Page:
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Deathstroke Reading Order (Slade Wilson)

Deathstroke Reading Order

Created by Marv Wolfman and George Pérez, Slade Wilson is Deathstroke the Terminator, the world’s greatest assassin/mercenary and an enemy of the Teen Titans, but also of Batman, the Justice League, and Green Arrow. Introduced as a supervillain, acting sometimes as an anti-hero, always the great strategist and manipulator, Slade Wilson is certainly one of the most emblematic DC’s antagonists.

At 16, young Slade Wilson enlisted in the United States Army and, at some point, was chosen to be part of an experimental super-soldier project where he gained enhanced strength, agility, and intelligence. Father of three children (Joe, Rose and Grant), Wilson’s vendetta against the Titans began when he swore revenge for the death of his oldest son Grant. A real professional who never lost time, Deathstroke has been a member of  Secret Society of Super-Villains, Suicide Squad, Titans East, H.I.V.E., Checkmate, League of Assassins, Defiance, Injustice League, Team 7, and T.R.U.S.T.

Deathstroke had also quite a decent career in other media and has been portrayed, among others, by Manu Bennett on The CW’s Arrow and by Esai Morales on the DC Universe series Titans. He also appears as a playable character in Injustice: Gods Among Us, voiced by J. G. Hertzler, and in the Batman: Arkham franchise.

Today, we explore Slade Wilson’s history with a Deathstroke/Slade Wilson Reading Order, from his villain role in New Teen Titans to his own titles and much more…

Deathstroke Comics Reading Order

I. Deathstroke in New Teen Titans (1980-1992)

Deathstroke made his first appearance in The New Teen Titans #2 in December 1980 and will act as an assassin and the archenemy of the Teen Titans during his first ten years in the DC Universe.

Following is Slade’s New Teen Titans appearances during that time:

  • First appearances: New Teen Titans #2, #9 (cameo),  #10, #34, #39
  • The Judas Contract storyline: Tales of the Teen Titans #42-44, Tales of the Teen Titans Annual #3
  • Trial of Deathstroke, the aftermath of Judas Contract: Tales of the Teen Titans #51-55 (#51 & #52 for the storyline)

Crisis on Infinite Earths Icon Reading OrderThis is where Crisis On Infinite Earths takes place (see reading order), but it is without consequences for Deathstroke. The character only appears in Crisis on Infinite Earths #5 and #9.

  • Titans Plague storyline: New Titans #62-65
  • Prelude to Deathstroke the Terminator Series: New Titans #70 (see below)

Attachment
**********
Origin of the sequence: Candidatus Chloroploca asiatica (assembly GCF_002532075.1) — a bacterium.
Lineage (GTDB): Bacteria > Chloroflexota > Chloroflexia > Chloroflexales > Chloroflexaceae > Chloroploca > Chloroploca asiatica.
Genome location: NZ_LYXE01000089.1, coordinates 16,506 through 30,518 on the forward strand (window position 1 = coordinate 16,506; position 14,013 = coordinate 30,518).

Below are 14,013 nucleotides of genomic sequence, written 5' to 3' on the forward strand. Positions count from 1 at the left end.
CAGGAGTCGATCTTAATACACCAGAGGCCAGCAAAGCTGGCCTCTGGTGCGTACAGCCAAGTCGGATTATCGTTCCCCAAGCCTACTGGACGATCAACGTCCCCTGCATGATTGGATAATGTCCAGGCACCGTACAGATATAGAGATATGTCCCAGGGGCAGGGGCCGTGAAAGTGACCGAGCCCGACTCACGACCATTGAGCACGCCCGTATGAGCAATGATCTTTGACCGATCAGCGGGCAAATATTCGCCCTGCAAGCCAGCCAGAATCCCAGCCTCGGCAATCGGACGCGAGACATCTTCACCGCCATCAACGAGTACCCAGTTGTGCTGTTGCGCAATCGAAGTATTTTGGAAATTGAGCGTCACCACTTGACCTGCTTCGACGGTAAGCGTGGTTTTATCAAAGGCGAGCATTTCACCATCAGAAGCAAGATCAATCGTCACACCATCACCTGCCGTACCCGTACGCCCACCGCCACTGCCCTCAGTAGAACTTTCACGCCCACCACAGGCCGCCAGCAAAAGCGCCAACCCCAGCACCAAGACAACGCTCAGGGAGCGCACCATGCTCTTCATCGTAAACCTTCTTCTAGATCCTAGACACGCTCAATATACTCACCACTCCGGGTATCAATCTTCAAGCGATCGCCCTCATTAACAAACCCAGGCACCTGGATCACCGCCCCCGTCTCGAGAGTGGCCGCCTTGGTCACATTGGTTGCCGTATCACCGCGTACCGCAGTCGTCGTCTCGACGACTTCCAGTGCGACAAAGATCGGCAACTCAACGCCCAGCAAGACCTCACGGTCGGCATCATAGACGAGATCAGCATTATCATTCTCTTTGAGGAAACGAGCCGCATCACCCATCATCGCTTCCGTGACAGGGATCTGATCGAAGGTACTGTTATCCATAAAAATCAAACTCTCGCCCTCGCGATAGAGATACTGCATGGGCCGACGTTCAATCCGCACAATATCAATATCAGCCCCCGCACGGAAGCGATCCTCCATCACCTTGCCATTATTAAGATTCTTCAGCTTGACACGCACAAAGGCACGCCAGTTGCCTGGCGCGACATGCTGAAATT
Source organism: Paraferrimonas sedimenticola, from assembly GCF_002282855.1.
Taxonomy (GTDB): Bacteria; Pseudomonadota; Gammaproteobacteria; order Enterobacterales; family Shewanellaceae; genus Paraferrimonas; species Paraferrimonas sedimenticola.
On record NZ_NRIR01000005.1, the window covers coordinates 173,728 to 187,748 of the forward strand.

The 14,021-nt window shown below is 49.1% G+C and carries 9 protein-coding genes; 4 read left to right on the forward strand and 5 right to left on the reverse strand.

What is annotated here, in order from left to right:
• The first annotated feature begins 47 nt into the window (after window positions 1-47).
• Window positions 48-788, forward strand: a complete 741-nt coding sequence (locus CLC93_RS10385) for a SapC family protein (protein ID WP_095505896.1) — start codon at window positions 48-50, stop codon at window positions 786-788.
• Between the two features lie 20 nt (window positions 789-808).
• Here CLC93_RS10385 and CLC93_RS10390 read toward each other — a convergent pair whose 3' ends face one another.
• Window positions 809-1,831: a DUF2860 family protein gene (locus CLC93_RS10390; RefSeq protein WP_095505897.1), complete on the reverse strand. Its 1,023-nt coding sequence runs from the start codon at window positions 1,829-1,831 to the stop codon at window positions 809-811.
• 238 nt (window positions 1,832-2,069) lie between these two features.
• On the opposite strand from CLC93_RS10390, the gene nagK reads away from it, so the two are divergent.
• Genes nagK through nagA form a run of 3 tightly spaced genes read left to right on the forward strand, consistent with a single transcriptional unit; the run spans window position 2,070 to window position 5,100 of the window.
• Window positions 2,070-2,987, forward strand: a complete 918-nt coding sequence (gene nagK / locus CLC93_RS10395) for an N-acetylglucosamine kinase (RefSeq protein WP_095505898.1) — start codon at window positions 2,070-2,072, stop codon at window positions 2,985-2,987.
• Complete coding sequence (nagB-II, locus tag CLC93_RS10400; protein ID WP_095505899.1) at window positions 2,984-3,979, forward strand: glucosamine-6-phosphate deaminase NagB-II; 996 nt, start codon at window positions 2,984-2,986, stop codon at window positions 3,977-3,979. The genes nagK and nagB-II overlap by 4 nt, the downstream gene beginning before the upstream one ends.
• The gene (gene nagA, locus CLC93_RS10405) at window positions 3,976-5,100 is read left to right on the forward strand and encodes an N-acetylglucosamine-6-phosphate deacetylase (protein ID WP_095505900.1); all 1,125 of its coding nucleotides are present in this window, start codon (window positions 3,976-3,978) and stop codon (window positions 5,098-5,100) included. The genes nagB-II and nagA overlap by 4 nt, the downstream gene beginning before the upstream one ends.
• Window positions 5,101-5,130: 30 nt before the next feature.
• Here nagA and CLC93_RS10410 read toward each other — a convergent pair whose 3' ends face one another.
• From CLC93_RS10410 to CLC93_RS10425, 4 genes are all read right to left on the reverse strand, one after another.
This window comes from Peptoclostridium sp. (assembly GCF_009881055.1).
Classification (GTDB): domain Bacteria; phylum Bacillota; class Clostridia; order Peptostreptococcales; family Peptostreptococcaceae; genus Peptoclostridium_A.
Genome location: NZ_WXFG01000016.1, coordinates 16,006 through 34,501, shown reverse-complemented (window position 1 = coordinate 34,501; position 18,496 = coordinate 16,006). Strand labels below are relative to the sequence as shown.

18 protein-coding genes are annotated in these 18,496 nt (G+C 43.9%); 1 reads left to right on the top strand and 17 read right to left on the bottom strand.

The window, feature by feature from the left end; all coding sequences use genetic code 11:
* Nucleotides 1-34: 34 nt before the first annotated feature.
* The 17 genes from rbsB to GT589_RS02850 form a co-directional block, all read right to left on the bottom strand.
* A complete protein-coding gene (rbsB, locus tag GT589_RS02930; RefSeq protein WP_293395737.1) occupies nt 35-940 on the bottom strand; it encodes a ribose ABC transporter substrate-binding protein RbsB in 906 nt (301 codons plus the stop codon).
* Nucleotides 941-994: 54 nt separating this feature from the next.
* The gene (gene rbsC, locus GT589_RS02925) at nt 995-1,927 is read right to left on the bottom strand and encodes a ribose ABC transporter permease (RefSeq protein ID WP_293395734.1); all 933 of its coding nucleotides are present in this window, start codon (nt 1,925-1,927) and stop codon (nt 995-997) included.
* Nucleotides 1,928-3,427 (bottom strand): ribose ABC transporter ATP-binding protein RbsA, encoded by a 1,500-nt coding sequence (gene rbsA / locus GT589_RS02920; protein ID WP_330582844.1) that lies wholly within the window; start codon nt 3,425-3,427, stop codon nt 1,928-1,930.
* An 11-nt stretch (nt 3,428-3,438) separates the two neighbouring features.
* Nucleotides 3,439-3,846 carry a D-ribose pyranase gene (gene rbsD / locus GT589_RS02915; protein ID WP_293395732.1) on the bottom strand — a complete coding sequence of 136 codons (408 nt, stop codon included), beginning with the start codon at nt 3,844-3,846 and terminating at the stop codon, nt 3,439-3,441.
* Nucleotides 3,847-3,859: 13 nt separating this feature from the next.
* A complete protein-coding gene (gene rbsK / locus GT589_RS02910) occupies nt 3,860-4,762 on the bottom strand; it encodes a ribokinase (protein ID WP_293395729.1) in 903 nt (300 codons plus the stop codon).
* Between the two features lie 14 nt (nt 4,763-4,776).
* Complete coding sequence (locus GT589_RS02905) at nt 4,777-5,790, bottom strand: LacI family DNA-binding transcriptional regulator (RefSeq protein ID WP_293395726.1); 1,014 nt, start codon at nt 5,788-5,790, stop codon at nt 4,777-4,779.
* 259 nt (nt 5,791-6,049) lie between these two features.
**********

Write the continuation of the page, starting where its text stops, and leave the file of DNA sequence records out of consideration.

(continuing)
• Titans Hunt storyline: New Titans Vol. 1 #71-84

Deathstroke in The Judas Contract.

You can find a big part of those issues in omnibus (Titans Plague and Titans Hunt are not collected yet):

  • New Teen Titans Omnibus Vol. 1
    Collects New Teen Titans #1-20, Best of DC (Blue Ribbon Digest) #18, and Tales of the New Teen Titans #1-4.
  • New Teen Titans Omnibus Vol. 2
    Collects New Teen Titans #21-40, Tales Of The New Teen Titans #41, New Teen Titans Annual #1-2 And Batman And The Outsiders #5,
  • New Teen Titans Omnibus Vol. 3
    Collects Tales Of The Teen Titans #42-68, The New Teen Titans (Second Series) #1-9 And Tales Of The Teen Titans Annual #3. With the Judas Contract and Trial of Deathstroke

Also collected in trade paperbacks (though Deathstroke is not present in every volume):

Deathstroke Icon 55px - Reading Orde

II. Deathstroke The Terminator (1991-1996)

Deathstroke became a popular character and received his own series in 1991. Deathstroke the Terminator was written by Marv Wolfman and penciled by Steve Erwin (until issue #34), Sergio Cariello, Mike Huddleston, and more. If you haven’t read the New Teen Titans, this series is a good entry point to know more about Slade Wilson, as it retold his traumatic past and re-established his relationship with his right-hand man Wintergreen.

Deathstroke Icon - Reading Order Comic Book TreasuryAfter issue #40, the series is retitled Deathstroke the Hunted, then only Deathstroke for issues #46–60. The series was canceled after issue #60. Issues #35-60 are not collected yet.


Deathstroke appears in other DC titles during those years, including:

  • The Character plays a part in Superman: Panic in the Sky
  • This is Deathstroke vs. Nightwing in The New Titans #86
  • Green Lantern #41-42, Green Arrow #84-85
  • Showcase ‘93 #6-11

Deathstroke Icon 55px - Reading Orde

III. Deathstroke as a guest star (1997-2010)

It will take 15 years before Deathstroke headlines his own title again, following Deathstroke The Terminator‘s cancellation. It doesn’t mean that Slade Wilson disappeared from the DC Universe, but that he popped up in multiple titles, going against the Titans, Batman and Nightwing:

Identity Crisis! Deathstroke is hired as a bodyguard by Doctor Light and kicked ass in this DC event (see Identity Crisis reading order), fighting and almost defeating all the Justice League. The mercenary doesn’t appear in all the event’s issues, but it’s an important story for the character, as it established his rivalry with Green Arrow.